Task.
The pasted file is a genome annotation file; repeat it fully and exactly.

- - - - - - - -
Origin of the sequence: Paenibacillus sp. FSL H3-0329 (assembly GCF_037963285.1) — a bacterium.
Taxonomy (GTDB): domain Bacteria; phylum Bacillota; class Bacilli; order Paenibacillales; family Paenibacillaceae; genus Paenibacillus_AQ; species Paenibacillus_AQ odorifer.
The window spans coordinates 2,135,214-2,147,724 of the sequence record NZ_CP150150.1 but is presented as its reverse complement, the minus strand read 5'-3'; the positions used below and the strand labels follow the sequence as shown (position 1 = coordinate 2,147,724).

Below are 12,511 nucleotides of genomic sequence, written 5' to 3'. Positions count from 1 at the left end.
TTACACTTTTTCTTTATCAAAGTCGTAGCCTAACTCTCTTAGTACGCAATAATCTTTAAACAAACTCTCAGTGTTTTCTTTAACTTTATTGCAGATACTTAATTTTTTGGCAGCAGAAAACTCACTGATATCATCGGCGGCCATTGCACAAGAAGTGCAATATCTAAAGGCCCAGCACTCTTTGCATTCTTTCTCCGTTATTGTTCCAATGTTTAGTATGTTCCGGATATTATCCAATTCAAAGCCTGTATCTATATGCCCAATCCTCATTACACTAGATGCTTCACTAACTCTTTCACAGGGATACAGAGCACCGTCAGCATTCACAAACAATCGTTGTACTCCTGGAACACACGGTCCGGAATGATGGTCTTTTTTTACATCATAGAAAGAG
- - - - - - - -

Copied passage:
Origin of the sequence: Paenibacillus sp. FSL H3-0329 (assembly GCF_037963285.1) — a bacterium.
Taxonomy (GTDB): domain Bacteria; phylum Bacillota; class Bacilli; order Paenibacillales; family Paenibacillaceae; genus Paenibacillus_AQ; species Paenibacillus_AQ odorifer.
The window spans coordinates 2,135,214-2,147,724 of the sequence record NZ_CP150150.1 but is presented as its reverse complement, the minus strand read 5'-3'; the positions used below and the strand labels follow the sequence as shown (position 1 = coordinate 2,147,724).

Below are 12,511 nucleotides of genomic sequence, written 5' to 3'. Positions count from 1 at the left end.
TTACACTTTTTCTTTATCAAAGTCGTAGCCTAACTCTCTTAGTACGCAATAATCTTTAAACAAACTCTCAGTGTTTTCTTTAACTTTATTGCAGATACTTAATTTTTTGGCAGCAGAAAACTCACTGATATCATCGGCGGCCATTGCACAAGAAGTGCAATATCTAAAGGCCCAGCACTCTTTGCATTCTTTCTCCGTTATTGTTCCAATGTTTAGTATGTTCCGGATATTATCCAATTCAAAGCCTGTATCTATATGCCCAATCCTCATTACACTAGATGCTTCACTAACTCTTTCACAGGGATACAGAGCACCGTCAGCATTCACAAACAATCGTTGTACTCCTGGAACACACGGTCCGGAATGATGGTCTTTTTTTACATCATAGAAAGAG